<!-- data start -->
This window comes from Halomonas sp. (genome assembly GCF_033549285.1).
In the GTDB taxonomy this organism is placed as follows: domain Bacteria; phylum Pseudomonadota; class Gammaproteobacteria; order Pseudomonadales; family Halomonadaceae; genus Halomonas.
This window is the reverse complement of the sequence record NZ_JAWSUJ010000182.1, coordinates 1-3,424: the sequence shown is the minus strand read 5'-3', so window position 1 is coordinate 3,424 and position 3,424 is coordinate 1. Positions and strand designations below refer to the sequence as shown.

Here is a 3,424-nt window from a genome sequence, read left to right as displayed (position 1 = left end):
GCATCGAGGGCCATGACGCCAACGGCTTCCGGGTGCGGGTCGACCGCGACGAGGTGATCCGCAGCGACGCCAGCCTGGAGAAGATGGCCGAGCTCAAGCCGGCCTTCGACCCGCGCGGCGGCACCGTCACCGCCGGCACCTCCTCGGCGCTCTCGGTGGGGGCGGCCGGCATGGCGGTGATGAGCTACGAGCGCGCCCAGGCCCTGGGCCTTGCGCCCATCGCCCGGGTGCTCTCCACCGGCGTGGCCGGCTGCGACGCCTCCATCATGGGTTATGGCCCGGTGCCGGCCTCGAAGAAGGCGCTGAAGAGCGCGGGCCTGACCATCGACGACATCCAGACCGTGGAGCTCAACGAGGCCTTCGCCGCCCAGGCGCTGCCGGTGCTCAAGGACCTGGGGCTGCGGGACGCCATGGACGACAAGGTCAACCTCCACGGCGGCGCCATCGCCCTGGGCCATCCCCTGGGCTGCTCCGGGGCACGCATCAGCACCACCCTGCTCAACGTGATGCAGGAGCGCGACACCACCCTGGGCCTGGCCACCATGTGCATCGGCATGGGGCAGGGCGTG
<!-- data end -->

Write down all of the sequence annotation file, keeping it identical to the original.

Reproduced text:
This window comes from Halomonas sp. (genome assembly GCF_033549285.1).
In the GTDB taxonomy this organism is placed as follows: domain Bacteria; phylum Pseudomonadota; class Gammaproteobacteria; order Pseudomonadales; family Halomonadaceae; genus Halomonas.
This window is the reverse complement of the sequence record NZ_JAWSUJ010000182.1, coordinates 1-3,424: the sequence shown is the minus strand read 5'-3', so window position 1 is coordinate 3,424 and position 3,424 is coordinate 1. Positions and strand designations below refer to the sequence as shown.

Here is a 3,424-nt window from a genome sequence, read left to right as displayed (position 1 = left end):
GCATCGAGGGCCATGACGCCAACGGCTTCCGGGTGCGGGTCGACCGCGACGAGGTGATCCGCAGCGACGCCAGCCTGGAGAAGATGGCCGAGCTCAAGCCGGCCTTCGACCCGCGCGGCGGCACCGTCACCGCCGGCACCTCCTCGGCGCTCTCGGTGGGGGCGGCCGGCATGGCGGTGATGAGCTACGAGCGCGCCCAGGCCCTGGGCCTTGCGCCCATCGCCCGGGTGCTCTCCACCGGCGTGGCCGGCTGCGACGCCTCCATCATGGGTTATGGCCCGGTGCCGGCCTCGAAGAAGGCGCTGAAGAGCGCGGGCCTGACCATCGACGACATCCAGACCGTGGAGCTCAACGAGGCCTTCGCCGCCCAGGCGCTGCCGGTGCTCAAGGACCTGGGGCTGCGGGACGCCATGGACGACAAGGTCAACCTCCACGGCGGCGCCATCGCCCTGGGCCATCCCCTGGGCTGCTCCGGGGCACGCATCAGCACCACCCTGCTCAACGTGATGCAGGAGCGCGACACCACCCTGGGCCTGGCCACCATGTGCATCGGCATGGGGCAGGGCGTG